Author: Paul Romanych a.k.a. RedSS
Ram Air/Cowl Induction for your 454SS
Choosing the right hood
Science experiment: Try taking a deep breath through an average soda straw. Not too easy is it? This is basically what your SS has to accomplish with it's stock intake system. Now take a de
Science experiment: Try taking a deep breath through an average soda straw. Not too easy is it? This is basically what your SS has to accomplish with it's stock intake system. Now take a deep breath without that straw in your mouth (for those of you that live in a smog-choked area like Los Angeles or New York City, the State of California wants you to know that this action might be harmful to your health). If you live in a clean area of your state or country, you should feel heartily refreshed afterwards. This is how your SS will feel after you chop the stock intake system and add a new system to help it breath easier.
There are many alternatives to get more outside air into your motor, as it is optimal to duct in cooler, more oxygen-rich fresh air, rather than drawing hot oxygen-poor air from the engine compartment with an open-element air cleaner. One in particular that will use a minimum of duct work to direct airflow, is to install a cowl induction or ram-air hood so the engine can draw air directly from the outside of the engine compartment. An added benefit of an induction hood (be it "ram-air" style, cowl induction style, or via a hood scoop) is that as you drive faster, more air is pressurized in the intake tract, thereby "force feeding" your motor an additional charge of air, proportional to the amount of air the engine needs. Plus an induction hood just has that timeless hotrod appeal that oozes with coolness.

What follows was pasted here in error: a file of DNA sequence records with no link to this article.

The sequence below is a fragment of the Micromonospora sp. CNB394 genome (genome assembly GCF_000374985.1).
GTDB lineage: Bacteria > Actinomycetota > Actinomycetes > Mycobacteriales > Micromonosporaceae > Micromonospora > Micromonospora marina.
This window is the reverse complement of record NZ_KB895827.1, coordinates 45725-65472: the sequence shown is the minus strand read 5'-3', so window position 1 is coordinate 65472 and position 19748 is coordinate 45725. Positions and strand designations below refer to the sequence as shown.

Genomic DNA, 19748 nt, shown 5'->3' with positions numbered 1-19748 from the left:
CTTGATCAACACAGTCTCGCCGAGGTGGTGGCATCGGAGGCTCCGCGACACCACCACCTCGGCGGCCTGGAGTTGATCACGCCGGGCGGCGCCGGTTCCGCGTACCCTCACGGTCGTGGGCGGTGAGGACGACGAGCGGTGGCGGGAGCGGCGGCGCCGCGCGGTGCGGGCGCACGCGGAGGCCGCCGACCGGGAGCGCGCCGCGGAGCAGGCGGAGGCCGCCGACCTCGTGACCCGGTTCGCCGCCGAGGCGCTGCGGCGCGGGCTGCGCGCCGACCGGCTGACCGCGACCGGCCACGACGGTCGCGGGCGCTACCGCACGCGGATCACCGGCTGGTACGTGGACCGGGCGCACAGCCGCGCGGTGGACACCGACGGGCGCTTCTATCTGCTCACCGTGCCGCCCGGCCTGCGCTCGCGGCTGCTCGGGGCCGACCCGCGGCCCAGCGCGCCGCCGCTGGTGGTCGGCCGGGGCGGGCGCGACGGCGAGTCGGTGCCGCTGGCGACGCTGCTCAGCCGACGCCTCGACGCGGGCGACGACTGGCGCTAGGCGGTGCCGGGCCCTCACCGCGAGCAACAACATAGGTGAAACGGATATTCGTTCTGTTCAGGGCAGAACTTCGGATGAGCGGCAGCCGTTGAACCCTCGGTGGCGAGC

For this buildup, I chose a cowl induction hood, to give my 454SS a look that dates back to it's muscle car heritage in the SS Camaros, Chevelles, and the like, and to keep it smooth and clean. Some other hotrodders might prefer a later-model Camaro-style ram-air hood. Others might find they need a hood scoop to clear some air cleaner assemblies. It is nothing more than the preference of the buyer.